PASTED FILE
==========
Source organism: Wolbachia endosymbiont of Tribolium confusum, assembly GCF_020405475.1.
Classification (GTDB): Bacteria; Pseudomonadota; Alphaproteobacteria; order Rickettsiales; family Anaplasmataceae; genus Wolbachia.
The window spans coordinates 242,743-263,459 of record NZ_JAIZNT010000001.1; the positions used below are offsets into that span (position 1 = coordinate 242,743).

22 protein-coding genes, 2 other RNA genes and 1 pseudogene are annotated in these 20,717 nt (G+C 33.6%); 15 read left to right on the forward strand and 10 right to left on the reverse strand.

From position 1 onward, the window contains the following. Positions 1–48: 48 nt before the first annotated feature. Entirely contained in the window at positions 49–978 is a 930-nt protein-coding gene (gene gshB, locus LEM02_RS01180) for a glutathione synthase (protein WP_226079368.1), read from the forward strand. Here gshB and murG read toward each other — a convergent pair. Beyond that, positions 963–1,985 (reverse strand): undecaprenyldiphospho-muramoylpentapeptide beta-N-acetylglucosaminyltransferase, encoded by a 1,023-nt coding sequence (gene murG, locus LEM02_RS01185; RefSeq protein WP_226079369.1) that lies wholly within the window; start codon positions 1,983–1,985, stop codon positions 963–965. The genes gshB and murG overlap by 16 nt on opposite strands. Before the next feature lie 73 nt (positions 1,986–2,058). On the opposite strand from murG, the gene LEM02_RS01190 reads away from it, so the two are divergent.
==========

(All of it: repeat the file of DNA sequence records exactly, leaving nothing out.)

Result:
Source organism: Wolbachia endosymbiont of Tribolium confusum, assembly GCF_020405475.1.
Classification (GTDB): Bacteria; Pseudomonadota; Alphaproteobacteria; order Rickettsiales; family Anaplasmataceae; genus Wolbachia.
The window spans coordinates 242,743-263,459 of record NZ_JAIZNT010000001.1; the positions used below are offsets into that span (position 1 = coordinate 242,743).

22 protein-coding genes, 2 other RNA genes and 1 pseudogene are annotated in these 20,717 nt (G+C 33.6%); 15 read left to right on the forward strand and 10 right to left on the reverse strand.

From position 1 onward, the window contains the following. Positions 1–48: 48 nt before the first annotated feature. Entirely contained in the window at positions 49–978 is a 930-nt protein-coding gene (gene gshB, locus LEM02_RS01180) for a glutathione synthase (protein WP_226079368.1), read from the forward strand. Here gshB and murG read toward each other — a convergent pair. Beyond that, positions 963–1,985 (reverse strand): undecaprenyldiphospho-muramoylpentapeptide beta-N-acetylglucosaminyltransferase, encoded by a 1,023-nt coding sequence (gene murG, locus LEM02_RS01185; RefSeq protein WP_226079369.1) that lies wholly within the window; start codon positions 1,983–1,985, stop codon positions 963–965. The genes gshB and murG overlap by 16 nt on opposite strands. Before the next feature lie 73 nt (positions 1,986–2,058). On the opposite strand from murG, the gene LEM02_RS01190 reads away from it, so the two are divergent.